Curtis Hamilton

This profile is part of Queerty’s 2023 Out For Good series, recognizing public figures who’ve had the courage to come out and make a difference in the past year.

Name: Curtis Hamilton, 37

Bio: Hamilton is a rising Hollywood star who in the span of a few years has portrayed a major music icon, a close confidant of Martin Luther King Jr., worked with Oprah, and appeared in both a critically-acclaimed HBO comedy and one of the most polarizing reality shows in recent history.

Born in Pordenone, Italy but raised in Paducah, Kentucky, Hamilton grew up the youngest of five children. He attended Western Kentucky University, where he was an All-American wider receiver on the football team. After graduation, Hamilton had a brief NFL career playing for the New Orleans Saints and Chicago Bears.

Soon the acting bug hit and he moved to Los Angeles, securing small parts on TV shows like Rizzoli & Isles and Castle. In 2016, Hamilton landed his breakout role playing rap legend Dr. Dre in the Lifetime biopic Surviving Compton: Dre, Suge, & Michel’le.

He rode the heels of that success by portraying civil rights activist Andrew Young in the 2021 historical romantic drama Charming the Hearts Men, joining the ensemble cast of the OWN primetime soap The Kings of Napa, which was executive produced by the one and only Oprah Winfrey. He also landed a recurring role on HBO’s Insecure during the show’s final season.

Coming out: It was after wrapping Insecure that Hamilton did some soul searching and decided he wanted to stop hiding who he was from the world. Up until that point, he had kept his personal life private, and was finally ready to reveal he was gay …on national TV.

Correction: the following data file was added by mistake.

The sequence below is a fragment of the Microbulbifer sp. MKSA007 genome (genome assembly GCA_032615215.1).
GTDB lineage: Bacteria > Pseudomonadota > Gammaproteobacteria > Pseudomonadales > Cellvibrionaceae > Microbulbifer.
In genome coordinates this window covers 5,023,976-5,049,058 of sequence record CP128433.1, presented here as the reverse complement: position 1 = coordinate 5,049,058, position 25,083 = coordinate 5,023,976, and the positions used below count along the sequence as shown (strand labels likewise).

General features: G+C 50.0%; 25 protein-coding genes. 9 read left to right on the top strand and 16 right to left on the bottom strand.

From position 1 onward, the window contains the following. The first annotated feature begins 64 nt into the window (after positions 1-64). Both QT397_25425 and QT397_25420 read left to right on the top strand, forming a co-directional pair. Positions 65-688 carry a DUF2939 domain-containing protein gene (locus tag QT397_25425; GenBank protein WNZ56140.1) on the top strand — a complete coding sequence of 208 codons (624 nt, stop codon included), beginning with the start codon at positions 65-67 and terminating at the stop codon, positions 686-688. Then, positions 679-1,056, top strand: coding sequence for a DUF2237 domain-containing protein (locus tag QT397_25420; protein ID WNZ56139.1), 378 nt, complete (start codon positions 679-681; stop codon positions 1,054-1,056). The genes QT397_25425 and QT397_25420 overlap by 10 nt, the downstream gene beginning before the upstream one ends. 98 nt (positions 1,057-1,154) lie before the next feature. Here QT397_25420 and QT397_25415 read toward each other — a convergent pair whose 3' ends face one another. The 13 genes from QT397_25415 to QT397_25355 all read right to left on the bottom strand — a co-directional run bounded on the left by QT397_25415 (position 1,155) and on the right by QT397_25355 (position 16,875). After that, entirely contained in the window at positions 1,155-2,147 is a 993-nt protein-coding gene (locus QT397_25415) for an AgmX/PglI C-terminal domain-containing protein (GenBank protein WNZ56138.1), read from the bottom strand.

Hamilton was about to take this huge step by joining the cast of The Real Friends of WeHo, the contentious MTV reality series centered on a group of out men in the infamous Los Angeles gayborhood.

But from the moment the show’s trailer was released, many gays took issue with MTV shining a light on the LGBTQ+ community in a Real Housewives-esque format, something the network’s parent company already attempted a decade earlier with Logo’s The A-List: New York.

While Hamilton had no way of knowing how the show would be received when he signed up for the gig, his vulnerability balanced critiques about the series being focused on superficial relationships and catty drama.

After spending so much of his life hiding, Hamilton felt it was time to share his story with the world.

“I needed to mature not just on a professional side but on a personal side, and I felt like this was going to allow me to open up and be more confident and more honest to live my truth,” he told Baller Alert about his decision to come out on the series.

On Jan. 20, 2023, The Real Friends of WeHo premiered and Hamilton was finally free. But getting to that moment took overcoming the fears that held him back for over 30 years.

“I was super scared [to come out],” Hamilton shared with TV Insider.

“I hadn’t told people in close proximity in my life [about his sexuality]. One of my best friends found out on Twitter and was pissed. He just felt so bad that I didn’t tell him, but that’s just the life I’ve been living. For me to go on a reality show and open up to the world with something I’ve just been telling the people that know me the most about, it was really scary. But I just felt it was time.”

Despite the show’s critiques, Hamilton found the experience therapeutic. He wants to keep using his platform to help young people, and anyone else struggling with their identity.

“I’m at a place in my career where I want to be an advocate and voice,” he told Baller Alert. “I want to be a person people look at, and they want to find motivation and encouragement that you can still be who you want and who you are. That doesn’t define you whether you’re an actor or athlete or whatever you are.”

Newly liberated and prouder than ever, Hamilton’s voice is not only much-needed, but also a vital addition to the LGBTQ+ community.

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